Masters Theses


Ali Waqar

Keywords and Phrases

Data Analytics; Enhanced Oil Recovery; Huff and Puff; Injection; Natural Gas; Unconventional


"Unconventional Enhanced Oil recovery, via the injection of natural gas has attracted great attention, as studies and projects have shown to be promising. An overview of pertinent studies has been carried out. Core Scale Laboratory Experiments, Core Scale Simulation, Field Scale simulation and pilot projects are analyzed. Data is collected for Core, Reservoir, Operational, and recovery information. Thereafter, Data analysis techniques are applied to identify data ranges, distributions, trends, relationships, and to eventually reach conclusions.

Huff and Puff injection is the preferred mode of injection, delivering most promising results for unconventional reservoirs. Across all the studies, with increase in amount of injected Gas volume and number of cycles, the Recovery factor is seen to increase. After reaching a maximum value, the Recovery factor tends to stabilize and becomes unresponsive to any further increase. For core experiments, core size is seen to be inversely related to the recovery factor. For field scale simulation, injecting above the bubble point pressure results in greater recovery, owing to greater gas absorption, oil swelling and viscosity reduction. In all the studies the formations and cores which have been investigated are mainly Eagle ford, Wolf camp, Bakken and Niobrara shale. During field Projects, Huff and Puff injection has proven to be successful, with promising results with no injection issues reported"--Abstract, page iii.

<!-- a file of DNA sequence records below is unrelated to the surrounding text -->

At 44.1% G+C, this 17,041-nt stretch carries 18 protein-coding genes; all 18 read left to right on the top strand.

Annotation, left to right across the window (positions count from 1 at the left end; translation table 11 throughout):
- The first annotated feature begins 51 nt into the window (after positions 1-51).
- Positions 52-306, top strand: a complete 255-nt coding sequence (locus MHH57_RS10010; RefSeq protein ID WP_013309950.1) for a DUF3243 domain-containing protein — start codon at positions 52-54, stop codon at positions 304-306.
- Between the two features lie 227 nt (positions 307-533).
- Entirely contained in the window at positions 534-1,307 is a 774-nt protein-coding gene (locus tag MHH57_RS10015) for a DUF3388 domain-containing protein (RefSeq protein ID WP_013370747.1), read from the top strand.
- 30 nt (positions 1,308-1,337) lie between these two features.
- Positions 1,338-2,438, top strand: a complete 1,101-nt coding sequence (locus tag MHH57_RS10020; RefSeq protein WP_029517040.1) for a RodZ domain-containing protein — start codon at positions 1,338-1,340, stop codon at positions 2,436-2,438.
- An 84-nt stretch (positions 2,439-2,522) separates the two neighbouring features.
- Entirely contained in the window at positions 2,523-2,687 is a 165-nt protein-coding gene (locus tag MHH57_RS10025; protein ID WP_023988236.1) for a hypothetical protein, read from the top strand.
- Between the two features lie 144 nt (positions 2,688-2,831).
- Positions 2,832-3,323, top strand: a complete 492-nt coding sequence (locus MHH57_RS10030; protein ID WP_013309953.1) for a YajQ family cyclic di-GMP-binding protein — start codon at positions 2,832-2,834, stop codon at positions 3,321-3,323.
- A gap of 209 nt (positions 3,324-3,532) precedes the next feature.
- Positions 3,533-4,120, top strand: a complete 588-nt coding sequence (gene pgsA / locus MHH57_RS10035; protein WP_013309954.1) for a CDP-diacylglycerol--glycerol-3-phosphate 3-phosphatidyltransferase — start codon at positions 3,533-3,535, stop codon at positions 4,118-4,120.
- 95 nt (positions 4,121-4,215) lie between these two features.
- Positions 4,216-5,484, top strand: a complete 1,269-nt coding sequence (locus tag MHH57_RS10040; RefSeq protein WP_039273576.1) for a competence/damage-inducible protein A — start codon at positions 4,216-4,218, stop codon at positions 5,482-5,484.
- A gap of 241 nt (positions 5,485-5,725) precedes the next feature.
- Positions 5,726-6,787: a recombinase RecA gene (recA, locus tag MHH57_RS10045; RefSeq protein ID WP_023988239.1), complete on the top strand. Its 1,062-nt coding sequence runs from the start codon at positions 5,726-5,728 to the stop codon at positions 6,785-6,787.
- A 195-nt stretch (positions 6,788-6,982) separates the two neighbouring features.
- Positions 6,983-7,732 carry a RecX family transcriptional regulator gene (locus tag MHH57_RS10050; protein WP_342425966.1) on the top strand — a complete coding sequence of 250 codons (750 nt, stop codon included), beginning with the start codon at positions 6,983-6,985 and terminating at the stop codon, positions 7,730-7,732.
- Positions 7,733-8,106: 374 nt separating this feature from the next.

Bai, Baojun

Committee Member(s)

Wei, Mingzhen
Flori, Ralph E.


Geosciences and Geological and Petroleum Engineering

Degree Name

M.S. in Petroleum Engineering


Missouri University of Science and Technology

Publication Date

Spring 2020


xi, 75 pages

Note about bibliography

Includes bibliographic references (pages 71-74).


© 2020 Ali Waqar, All rights reserved.

Document Type

Thesis - Open Access

File Type




Thesis Number

T 11701

Electronic OCLC #